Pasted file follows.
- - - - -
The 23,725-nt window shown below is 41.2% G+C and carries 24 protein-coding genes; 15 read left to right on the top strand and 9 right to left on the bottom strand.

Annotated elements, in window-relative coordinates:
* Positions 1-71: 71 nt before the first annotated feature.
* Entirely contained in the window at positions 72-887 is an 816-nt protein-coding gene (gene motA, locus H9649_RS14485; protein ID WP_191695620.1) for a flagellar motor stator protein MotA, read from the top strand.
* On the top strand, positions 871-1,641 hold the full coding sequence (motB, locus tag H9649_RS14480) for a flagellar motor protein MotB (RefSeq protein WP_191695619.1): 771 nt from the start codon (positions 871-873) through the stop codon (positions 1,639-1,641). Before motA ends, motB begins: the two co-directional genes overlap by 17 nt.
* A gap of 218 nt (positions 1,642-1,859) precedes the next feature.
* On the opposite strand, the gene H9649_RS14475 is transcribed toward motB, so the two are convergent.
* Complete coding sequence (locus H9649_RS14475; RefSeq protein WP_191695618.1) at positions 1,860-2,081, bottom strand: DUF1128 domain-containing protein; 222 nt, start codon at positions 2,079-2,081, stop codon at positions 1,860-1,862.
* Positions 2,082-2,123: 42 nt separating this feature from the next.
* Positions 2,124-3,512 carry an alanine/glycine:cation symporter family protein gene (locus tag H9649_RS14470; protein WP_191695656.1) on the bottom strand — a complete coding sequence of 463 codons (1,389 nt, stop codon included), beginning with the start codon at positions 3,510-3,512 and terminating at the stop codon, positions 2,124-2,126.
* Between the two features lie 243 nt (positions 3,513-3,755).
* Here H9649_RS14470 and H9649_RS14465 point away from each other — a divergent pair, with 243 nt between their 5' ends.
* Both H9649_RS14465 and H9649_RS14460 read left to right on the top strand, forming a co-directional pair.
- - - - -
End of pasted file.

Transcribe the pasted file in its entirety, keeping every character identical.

The 23,725-nt window shown below is 41.2% G+C and carries 24 protein-coding genes; 15 read left to right on the top strand and 9 right to left on the bottom strand.

Annotated elements, in window-relative coordinates:
* Positions 1-71: 71 nt before the first annotated feature.
* Entirely contained in the window at positions 72-887 is an 816-nt protein-coding gene (gene motA, locus H9649_RS14485; protein ID WP_191695620.1) for a flagellar motor stator protein MotA, read from the top strand.
* On the top strand, positions 871-1,641 hold the full coding sequence (motB, locus tag H9649_RS14480) for a flagellar motor protein MotB (RefSeq protein WP_191695619.1): 771 nt from the start codon (positions 871-873) through the stop codon (positions 1,639-1,641). Before motA ends, motB begins: the two co-directional genes overlap by 17 nt.
* A gap of 218 nt (positions 1,642-1,859) precedes the next feature.
* On the opposite strand, the gene H9649_RS14475 is transcribed toward motB, so the two are convergent.
* Complete coding sequence (locus H9649_RS14475; RefSeq protein WP_191695618.1) at positions 1,860-2,081, bottom strand: DUF1128 domain-containing protein; 222 nt, start codon at positions 2,079-2,081, stop codon at positions 1,860-1,862.
* Positions 2,082-2,123: 42 nt separating this feature from the next.
* Positions 2,124-3,512 carry an alanine/glycine:cation symporter family protein gene (locus tag H9649_RS14470; protein WP_191695656.1) on the bottom strand — a complete coding sequence of 463 codons (1,389 nt, stop codon included), beginning with the start codon at positions 3,510-3,512 and terminating at the stop codon, positions 2,124-2,126.
* Between the two features lie 243 nt (positions 3,513-3,755).
* Here H9649_RS14470 and H9649_RS14465 point away from each other — a divergent pair, with 243 nt between their 5' ends.
* Both H9649_RS14465 and H9649_RS14460 read left to right on the top strand, forming a co-directional pair.